In terms of rescuing morpholino phenotype by mRNA injection, the
brief procedure is to make RNA and co-inject it with your
morpholino. For making the mRNA, I recommend using a kit to make
capped mRNA. We use mMessage mMachine from Ambion. You get plenty
of mRNA. You need to make sure that the open reading frame for your
gene is in an mRNA expression vector (e.g. CS2+) with an RNA
polymerase promoter 5' to the start of translation and a
polyadenylation signal at the 3' end.
Here are some additional considerations:
1) You will be co-injecting your morpholino with the mRNA, so your
morpholino needs to be resuspended in RNase-free buffer.
2) It is best to co-inject the morpholino in the same solution with
your mRNA, because that way you reduce the possibility of having
different mosaic expression for the morpholino and the RNA. Also,
you reduce the total number of injections you have to do.
3) The amount of mRNA to use can be very difficult to find. It is
easiest to rescue with RNA that does not, on its own, have a strong
overexpression phenotype, because then you can just inject a lot
(200-400pg). Otherwise, you may have to spend quite a bit of time
looking for the right amount.
I will add a couple of things to what Dr. Moulton has contributed below.
1) There is an additional reason that a rescue might not work even
though the morpholino phenotype is real (besides a requirement for
proper timing of mRNA expression): many genes require tissue-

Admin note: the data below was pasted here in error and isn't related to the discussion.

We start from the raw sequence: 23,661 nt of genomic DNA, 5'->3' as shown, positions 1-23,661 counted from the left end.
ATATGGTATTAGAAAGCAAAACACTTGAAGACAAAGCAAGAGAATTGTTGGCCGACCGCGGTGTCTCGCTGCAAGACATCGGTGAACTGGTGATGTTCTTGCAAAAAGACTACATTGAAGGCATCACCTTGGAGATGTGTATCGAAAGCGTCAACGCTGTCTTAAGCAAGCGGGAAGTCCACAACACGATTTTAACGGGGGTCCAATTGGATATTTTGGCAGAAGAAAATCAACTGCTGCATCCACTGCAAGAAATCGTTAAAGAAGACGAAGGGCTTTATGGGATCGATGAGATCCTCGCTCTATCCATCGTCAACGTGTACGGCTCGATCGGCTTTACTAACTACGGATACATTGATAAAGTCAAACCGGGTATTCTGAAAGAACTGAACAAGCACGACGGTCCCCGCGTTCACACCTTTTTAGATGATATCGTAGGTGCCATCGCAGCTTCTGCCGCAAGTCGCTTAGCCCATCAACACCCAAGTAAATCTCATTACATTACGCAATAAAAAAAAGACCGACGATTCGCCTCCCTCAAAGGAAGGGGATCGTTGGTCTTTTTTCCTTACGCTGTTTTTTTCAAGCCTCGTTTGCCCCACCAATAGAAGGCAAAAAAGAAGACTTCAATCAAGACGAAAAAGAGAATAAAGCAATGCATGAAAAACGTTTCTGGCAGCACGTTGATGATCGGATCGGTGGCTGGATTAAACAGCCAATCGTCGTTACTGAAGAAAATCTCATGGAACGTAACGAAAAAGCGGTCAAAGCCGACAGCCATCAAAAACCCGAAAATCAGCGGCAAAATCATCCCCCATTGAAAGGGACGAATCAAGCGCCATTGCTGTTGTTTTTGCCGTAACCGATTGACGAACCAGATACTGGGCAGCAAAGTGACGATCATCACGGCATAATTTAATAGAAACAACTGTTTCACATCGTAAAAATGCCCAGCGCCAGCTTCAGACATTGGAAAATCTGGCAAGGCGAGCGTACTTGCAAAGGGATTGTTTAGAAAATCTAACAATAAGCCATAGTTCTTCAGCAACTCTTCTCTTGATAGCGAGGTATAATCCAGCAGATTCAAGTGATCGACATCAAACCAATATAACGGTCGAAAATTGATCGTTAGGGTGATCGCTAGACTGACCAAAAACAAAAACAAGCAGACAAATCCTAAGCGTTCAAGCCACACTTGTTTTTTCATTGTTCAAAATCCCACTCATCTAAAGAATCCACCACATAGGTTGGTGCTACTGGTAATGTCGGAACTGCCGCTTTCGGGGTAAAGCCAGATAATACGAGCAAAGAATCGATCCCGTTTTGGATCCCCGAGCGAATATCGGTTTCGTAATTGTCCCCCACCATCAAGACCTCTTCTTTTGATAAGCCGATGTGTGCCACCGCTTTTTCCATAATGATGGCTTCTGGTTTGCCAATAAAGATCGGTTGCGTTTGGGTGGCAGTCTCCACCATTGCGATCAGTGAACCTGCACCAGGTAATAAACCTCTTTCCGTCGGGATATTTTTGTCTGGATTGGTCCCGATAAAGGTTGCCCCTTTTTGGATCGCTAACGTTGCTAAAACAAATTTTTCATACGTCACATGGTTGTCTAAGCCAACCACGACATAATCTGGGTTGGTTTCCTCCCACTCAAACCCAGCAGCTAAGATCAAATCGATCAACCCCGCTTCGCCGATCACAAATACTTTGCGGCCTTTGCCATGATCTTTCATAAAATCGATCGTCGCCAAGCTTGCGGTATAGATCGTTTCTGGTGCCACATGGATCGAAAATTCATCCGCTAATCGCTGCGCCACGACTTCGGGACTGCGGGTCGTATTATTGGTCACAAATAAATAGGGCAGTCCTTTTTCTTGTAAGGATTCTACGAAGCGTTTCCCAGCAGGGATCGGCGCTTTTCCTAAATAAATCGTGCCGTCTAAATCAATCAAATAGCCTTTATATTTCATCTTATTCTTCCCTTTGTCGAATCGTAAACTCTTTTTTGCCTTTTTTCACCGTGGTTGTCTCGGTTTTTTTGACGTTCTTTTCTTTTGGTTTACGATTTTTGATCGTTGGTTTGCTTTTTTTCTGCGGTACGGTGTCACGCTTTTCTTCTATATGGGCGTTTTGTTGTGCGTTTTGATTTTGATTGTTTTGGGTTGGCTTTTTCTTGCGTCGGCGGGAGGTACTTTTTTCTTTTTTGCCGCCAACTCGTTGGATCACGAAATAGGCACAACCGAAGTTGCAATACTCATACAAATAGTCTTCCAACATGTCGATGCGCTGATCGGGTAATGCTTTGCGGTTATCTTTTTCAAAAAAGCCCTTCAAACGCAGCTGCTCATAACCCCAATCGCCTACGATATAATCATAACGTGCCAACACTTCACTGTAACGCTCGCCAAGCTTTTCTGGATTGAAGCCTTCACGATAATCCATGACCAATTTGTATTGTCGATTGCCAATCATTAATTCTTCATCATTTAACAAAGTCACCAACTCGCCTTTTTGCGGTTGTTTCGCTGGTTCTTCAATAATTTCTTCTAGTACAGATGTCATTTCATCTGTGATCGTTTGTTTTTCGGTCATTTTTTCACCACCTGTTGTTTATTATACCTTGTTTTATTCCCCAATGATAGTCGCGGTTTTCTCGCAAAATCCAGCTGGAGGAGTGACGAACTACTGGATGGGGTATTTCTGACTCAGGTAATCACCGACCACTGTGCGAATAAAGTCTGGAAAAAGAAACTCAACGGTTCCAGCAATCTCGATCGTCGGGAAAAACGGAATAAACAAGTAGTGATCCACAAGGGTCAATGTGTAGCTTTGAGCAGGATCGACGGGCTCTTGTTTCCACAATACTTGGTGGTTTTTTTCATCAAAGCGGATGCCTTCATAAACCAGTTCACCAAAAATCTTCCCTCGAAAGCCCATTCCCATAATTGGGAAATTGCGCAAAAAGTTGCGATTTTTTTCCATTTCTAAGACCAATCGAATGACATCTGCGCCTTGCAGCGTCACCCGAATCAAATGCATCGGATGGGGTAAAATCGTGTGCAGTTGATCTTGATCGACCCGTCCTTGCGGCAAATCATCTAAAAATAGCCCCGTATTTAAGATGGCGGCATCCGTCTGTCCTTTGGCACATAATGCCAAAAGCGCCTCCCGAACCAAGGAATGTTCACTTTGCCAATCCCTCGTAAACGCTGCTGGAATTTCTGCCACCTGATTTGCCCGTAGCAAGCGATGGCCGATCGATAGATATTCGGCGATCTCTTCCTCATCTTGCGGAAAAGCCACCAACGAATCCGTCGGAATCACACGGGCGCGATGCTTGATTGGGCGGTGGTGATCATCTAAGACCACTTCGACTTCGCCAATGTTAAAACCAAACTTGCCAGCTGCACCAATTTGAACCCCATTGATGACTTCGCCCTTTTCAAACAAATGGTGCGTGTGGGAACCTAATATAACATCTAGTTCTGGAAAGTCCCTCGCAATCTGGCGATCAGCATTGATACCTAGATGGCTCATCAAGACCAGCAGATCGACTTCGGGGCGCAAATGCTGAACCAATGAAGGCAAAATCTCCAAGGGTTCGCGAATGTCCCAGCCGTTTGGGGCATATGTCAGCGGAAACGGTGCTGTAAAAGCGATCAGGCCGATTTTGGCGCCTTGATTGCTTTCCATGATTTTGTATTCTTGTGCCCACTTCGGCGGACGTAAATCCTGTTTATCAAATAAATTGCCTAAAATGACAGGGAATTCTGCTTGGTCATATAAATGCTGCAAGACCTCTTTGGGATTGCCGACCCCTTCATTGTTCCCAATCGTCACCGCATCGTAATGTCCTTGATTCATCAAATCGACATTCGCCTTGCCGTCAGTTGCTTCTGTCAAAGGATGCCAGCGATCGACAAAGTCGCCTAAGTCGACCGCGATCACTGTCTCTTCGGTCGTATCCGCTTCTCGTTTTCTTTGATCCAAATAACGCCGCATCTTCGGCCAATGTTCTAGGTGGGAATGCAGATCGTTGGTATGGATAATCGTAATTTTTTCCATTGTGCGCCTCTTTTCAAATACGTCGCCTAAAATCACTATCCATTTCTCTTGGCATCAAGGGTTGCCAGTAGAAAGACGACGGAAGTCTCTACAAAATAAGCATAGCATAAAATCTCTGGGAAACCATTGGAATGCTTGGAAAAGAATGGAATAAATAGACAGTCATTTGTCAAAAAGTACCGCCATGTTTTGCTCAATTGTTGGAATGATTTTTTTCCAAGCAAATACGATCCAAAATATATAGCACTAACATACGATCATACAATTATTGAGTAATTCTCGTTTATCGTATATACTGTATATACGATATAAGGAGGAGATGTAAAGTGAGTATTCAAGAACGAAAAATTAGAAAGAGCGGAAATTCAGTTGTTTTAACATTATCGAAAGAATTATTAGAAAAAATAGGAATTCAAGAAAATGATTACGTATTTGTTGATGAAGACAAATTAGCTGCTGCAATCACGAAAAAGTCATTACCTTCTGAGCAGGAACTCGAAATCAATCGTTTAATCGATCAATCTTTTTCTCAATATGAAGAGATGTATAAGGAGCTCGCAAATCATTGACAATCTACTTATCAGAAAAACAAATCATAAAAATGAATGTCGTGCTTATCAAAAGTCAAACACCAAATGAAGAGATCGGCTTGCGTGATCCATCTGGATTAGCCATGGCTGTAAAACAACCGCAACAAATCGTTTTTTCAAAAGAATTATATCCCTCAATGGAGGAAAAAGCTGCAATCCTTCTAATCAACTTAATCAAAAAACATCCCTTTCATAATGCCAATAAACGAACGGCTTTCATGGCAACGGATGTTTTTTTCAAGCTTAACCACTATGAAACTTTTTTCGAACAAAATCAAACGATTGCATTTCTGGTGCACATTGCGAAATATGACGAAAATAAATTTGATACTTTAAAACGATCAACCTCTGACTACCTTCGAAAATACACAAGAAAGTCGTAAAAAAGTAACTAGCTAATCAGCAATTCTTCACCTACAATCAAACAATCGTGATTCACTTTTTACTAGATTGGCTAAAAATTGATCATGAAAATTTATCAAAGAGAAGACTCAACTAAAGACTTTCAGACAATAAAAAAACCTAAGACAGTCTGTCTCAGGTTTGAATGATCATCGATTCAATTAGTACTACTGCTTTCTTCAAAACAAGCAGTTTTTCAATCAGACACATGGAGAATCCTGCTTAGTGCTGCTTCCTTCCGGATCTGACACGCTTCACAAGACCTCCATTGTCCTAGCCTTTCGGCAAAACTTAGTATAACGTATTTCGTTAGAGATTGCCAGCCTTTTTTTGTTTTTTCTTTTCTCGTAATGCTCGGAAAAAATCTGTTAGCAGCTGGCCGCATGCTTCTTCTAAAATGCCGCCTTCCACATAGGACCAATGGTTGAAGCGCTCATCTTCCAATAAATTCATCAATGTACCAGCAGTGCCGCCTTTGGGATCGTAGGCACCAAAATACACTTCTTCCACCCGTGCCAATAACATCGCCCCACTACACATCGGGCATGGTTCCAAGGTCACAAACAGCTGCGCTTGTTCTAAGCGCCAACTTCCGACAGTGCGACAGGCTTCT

specific expression. Your overexpression will be ubiquitous.
Therefore, if overexpression in non-endogenous tissues causes a
phenotype, you will always get messed up fish. Of course if you are
just looking to see restoration of a specific trait, tissue, cell
type, etc., you maybe able to see rescue in despite of getting an
2) Using two different morpholinos to get the same phenotype is
definitely a good control suggesting specificity. I would also
suggest, using a control morpholino with 5 bp mismatch to show that
it does not give the same phenotype. You could also try to correlate
phenotypic severity with morpholino dose, preferably in a blind
experiment. If you are using a splice-blocker morpholino, you can
further correlate severity of phenotype with the degree of transcript
alteration by RT-PCR.
3) I have personally had the best success with rescuing splice-
blocking morpholino phenotypes. However, if you are using
translation-blockers, a rescue strategy in addition to the ones
outlined by Dr. Moulton is to use mRNA for the orthologous gene from
a different species. The success of this strategy depends on the
orthologous gene behaving the same way in zebrafish, so it is
probably (but not necessarily) best to use a closer relative (e.g.
from Xenopus). It's important to confirm that the target sequence
for the morpholino is not present in the rescue transcript!
Wilson Clements, Ph.D.
[Only registered users see links. ]
Dept. of Biology
Section of Cell and Developmental Biology
University of California at San Diego
9500 Gilman Dr.
Natural Sciences Building 6324
La Jolla, CA 92093-0380
TEL (858) 534-6955
LAB (858) 822-4658
FAX (858) 534-5457
On May 9, 2006, at 10:00 AM, [Only registered users see links. ] wrote: